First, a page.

The words and wisdom of Stephen Sondheim, master songwriter for the theatre, are on display in the fascinating and entertaining new musical “Sondheim on Sondheim” – ingeniously conceived and directed by James Lapine which has just opened at Studio 54.
It is a cross between a retrospective musical revue of some of his best and least known songs and a PBS documentary utilizing video taped interviews compiled over the years (check out the various hairstyles) and still photos of family and friends where through the magic of modern digital technology Mr. Sondheim seems to be live on stage, dishing and delving into how he works; giving us an intimate (or as intimate as he will allow) glimpse into his what some have called “His God-like genius”.
With eight of the best singers – the indomitable Barbara Cook whose voice is one of the seven wonders of the world, the gorgeous Vanessa Williams, leading man Tom Wopat, funny man Euan Morton, the virile and handsome Norm Lewis, quirky Leslie Kritzer, beautiful Erin Mackey with a voice to match and a man with a bright musical future Matthew Scott – to interpret Sondheim’s smart and witty lyrics with their complicated rhyme schemes that explore the heartache and humor, the passions and melancholy of his mostly neurotic characters.
Neurotic himself, (and who isn’t) he is the first to tell you they are the most interesting characters to write about. From Sweeny Todd to Bobby in Company, to Fosca in Passion and Mama Rose in Gypsy we are treated to the songs he has written over the decades. Songs that are interrupted by the observations of a candid, intelligent and humorous Sondheim who has a knowing twinkle in his eye as he strolls down memory lane without becoming the least bit sentimental.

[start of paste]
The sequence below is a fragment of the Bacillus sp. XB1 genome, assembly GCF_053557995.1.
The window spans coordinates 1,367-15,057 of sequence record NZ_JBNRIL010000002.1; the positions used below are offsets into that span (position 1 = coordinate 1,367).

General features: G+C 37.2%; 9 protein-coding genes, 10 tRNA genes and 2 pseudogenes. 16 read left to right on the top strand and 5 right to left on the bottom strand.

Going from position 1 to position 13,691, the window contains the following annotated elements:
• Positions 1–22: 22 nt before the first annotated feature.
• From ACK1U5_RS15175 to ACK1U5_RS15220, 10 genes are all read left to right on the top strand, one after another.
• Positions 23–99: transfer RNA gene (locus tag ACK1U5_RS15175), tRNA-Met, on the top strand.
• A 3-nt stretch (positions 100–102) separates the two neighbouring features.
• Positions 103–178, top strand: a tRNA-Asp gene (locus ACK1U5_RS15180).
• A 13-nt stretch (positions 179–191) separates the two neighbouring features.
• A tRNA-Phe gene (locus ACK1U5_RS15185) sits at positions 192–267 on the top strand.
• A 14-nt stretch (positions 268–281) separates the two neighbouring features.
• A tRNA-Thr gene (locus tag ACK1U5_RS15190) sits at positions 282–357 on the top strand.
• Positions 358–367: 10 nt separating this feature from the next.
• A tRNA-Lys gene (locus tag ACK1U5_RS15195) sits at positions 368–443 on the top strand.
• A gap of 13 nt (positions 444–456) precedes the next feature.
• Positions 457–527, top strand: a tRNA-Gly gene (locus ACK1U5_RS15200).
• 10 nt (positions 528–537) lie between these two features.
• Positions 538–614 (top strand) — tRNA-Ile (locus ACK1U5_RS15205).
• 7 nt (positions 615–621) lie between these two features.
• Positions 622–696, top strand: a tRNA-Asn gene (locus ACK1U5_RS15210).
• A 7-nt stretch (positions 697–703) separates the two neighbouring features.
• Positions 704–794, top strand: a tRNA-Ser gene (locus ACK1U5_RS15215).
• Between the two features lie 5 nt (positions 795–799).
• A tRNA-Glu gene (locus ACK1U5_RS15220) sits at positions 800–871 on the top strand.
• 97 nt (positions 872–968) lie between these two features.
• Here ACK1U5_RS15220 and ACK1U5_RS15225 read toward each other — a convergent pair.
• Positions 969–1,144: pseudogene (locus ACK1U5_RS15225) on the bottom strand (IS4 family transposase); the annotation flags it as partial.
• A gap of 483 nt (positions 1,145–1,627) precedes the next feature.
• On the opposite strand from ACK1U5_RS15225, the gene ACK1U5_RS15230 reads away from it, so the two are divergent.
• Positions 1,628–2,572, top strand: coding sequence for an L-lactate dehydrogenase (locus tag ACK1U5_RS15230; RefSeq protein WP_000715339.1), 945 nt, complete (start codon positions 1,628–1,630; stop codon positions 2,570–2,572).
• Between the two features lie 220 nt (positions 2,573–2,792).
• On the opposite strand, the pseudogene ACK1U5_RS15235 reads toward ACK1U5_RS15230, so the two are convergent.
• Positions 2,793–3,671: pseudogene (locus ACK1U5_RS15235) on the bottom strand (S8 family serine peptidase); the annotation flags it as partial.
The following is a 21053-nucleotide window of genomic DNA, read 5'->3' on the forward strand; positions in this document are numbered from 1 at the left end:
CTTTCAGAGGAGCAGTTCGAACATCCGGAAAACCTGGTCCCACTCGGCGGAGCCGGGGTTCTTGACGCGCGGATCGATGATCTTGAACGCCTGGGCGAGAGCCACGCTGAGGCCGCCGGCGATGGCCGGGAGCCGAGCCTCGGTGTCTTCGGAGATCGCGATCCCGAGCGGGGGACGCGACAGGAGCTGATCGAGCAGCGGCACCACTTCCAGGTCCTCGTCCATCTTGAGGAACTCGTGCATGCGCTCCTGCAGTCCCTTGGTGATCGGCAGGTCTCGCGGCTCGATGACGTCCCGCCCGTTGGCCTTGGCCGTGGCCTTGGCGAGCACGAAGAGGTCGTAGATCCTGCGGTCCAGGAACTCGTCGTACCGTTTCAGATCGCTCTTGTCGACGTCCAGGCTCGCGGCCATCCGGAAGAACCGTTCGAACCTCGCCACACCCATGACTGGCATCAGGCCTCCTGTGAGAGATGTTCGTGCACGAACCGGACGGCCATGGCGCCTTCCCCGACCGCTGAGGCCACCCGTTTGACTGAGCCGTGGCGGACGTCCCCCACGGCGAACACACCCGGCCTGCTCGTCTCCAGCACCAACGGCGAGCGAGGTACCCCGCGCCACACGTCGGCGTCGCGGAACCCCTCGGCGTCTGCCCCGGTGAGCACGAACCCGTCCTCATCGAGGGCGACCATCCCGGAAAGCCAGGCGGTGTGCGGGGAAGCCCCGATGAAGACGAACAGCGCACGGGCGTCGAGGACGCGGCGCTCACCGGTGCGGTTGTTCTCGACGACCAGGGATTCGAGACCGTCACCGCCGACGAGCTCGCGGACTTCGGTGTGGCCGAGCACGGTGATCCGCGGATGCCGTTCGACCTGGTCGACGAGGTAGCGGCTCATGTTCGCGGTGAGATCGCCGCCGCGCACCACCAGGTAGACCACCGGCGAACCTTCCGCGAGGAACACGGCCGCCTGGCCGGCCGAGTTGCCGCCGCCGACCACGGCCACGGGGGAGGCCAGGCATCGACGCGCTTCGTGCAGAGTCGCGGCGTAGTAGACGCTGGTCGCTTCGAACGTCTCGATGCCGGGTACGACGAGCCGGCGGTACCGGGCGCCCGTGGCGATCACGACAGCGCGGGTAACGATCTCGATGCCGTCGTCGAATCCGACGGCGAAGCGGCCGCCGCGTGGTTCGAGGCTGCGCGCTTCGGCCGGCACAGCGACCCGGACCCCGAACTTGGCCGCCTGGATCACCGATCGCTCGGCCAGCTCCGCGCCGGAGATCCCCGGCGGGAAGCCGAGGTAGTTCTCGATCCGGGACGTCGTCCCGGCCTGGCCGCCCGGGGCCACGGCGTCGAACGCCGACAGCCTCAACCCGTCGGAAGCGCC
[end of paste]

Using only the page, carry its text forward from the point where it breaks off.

Growing up an only and lonely child – his parents were divorced and his mother Foxy thought him an “inconvenience” he was farmed out to the neighboring Hammerstein family where Oscar Hammerstein became mentor and surrogate father. This is where young Stephen learned his craft. His mother may have regretted having given birth to her son but the world is and will be forever grateful that she did.
He is a complex man. He enjoys being alone but enjoys collaborating. It’s the family he never had. He suggests that lyrics should be clean and precise so that the audience can understand on first hearing but listen to some of his more complicated lyrics and you might wonder…
Aiding Mr. Lapine, side by side by side are set designer Beowulf Boritt, lighting designer Ken Billington and incredible video & projection designer Peter Flaherty without whom Sondheim on Sondheim would not be the same. The revolving set made up of various sized and angled screens and a larger screen that is like a giant puzzle which can be used in any combination of ways is put to great use as bit by bit his songs and life are deconstructed and brought together in many moments of brilliance with a small slump midway through Act I.
Go see this poignant Sondheim sampler and be awed and amazed at the immense output of this musical genius whose biggest commercial hit “Send in the Clowns” is given an hysterical send up with the many stars that recorded it then beautifully and simply sung by the only person in the world that could upstage Stephen Sondheim, Miss Barbara Cook. She is sublime.
www.roundabouttheatre.org Limited engagement through June 13th, 2010
Photo: Richard Termine
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